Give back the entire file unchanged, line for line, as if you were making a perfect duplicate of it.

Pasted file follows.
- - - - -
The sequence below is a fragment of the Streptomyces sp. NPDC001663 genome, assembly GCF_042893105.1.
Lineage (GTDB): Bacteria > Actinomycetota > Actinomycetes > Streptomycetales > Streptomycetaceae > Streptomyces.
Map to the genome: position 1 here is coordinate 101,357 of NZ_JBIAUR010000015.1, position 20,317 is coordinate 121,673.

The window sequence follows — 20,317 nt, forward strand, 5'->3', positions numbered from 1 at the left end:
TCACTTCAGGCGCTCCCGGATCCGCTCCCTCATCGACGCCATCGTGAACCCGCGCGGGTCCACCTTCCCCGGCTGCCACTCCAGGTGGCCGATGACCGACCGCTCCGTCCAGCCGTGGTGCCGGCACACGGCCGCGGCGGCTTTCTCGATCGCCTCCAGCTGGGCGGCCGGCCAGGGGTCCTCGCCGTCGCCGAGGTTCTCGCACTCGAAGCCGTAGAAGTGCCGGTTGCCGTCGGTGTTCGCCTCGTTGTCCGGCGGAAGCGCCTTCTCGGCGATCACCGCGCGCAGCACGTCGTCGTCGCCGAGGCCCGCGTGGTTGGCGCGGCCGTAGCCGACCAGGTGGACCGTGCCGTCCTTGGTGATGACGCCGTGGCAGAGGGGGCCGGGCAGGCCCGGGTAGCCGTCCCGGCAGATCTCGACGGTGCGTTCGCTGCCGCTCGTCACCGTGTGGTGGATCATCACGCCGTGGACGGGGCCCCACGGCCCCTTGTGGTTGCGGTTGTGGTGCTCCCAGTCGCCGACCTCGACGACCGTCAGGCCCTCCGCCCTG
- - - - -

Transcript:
The sequence below is a fragment of the Streptomyces sp. NPDC001663 genome, assembly GCF_042893105.1.
Lineage (GTDB): Bacteria > Actinomycetota > Actinomycetes > Streptomycetales > Streptomycetaceae > Streptomyces.
Map to the genome: position 1 here is coordinate 101,357 of NZ_JBIAUR010000015.1, position 20,317 is coordinate 121,673.

The window sequence follows — 20,317 nt, forward strand, 5'->3', positions numbered from 1 at the left end:
TCACTTCAGGCGCTCCCGGATCCGCTCCCTCATCGACGCCATCGTGAACCCGCGCGGGTCCACCTTCCCCGGCTGCCACTCCAGGTGGCCGATGACCGACCGCTCCGTCCAGCCGTGGTGCCGGCACACGGCCGCGGCGGCTTTCTCGATCGCCTCCAGCTGGGCGGCCGGCCAGGGGTCCTCGCCGTCGCCGAGGTTCTCGCACTCGAAGCCGTAGAAGTGCCGGTTGCCGTCGGTGTTCGCCTCGTTGTCCGGCGGAAGCGCCTTCTCGGCGATCACCGCGCGCAGCACGTCGTCGTCGCCGAGGCCCGCGTGGTTGGCGCGGCCGTAGCCGACCAGGTGGACCGTGCCGTCCTTGGTGATGACGCCGTGGCAGAGGGGGCCGGGCAGGCCCGGGTAGCCGTCCCGGCAGATCTCGACGGTGCGTTCGCTGCCGCTCGTCACCGTGTGGTGGATCATCACGCCGTGGACGGGGCCCCACGGCCCCTTGTGGTTGCGGTTGTGGTGCTCCCAGTCGCCGACCTCGACGACCGTCAGGCCCTCCGCCCTG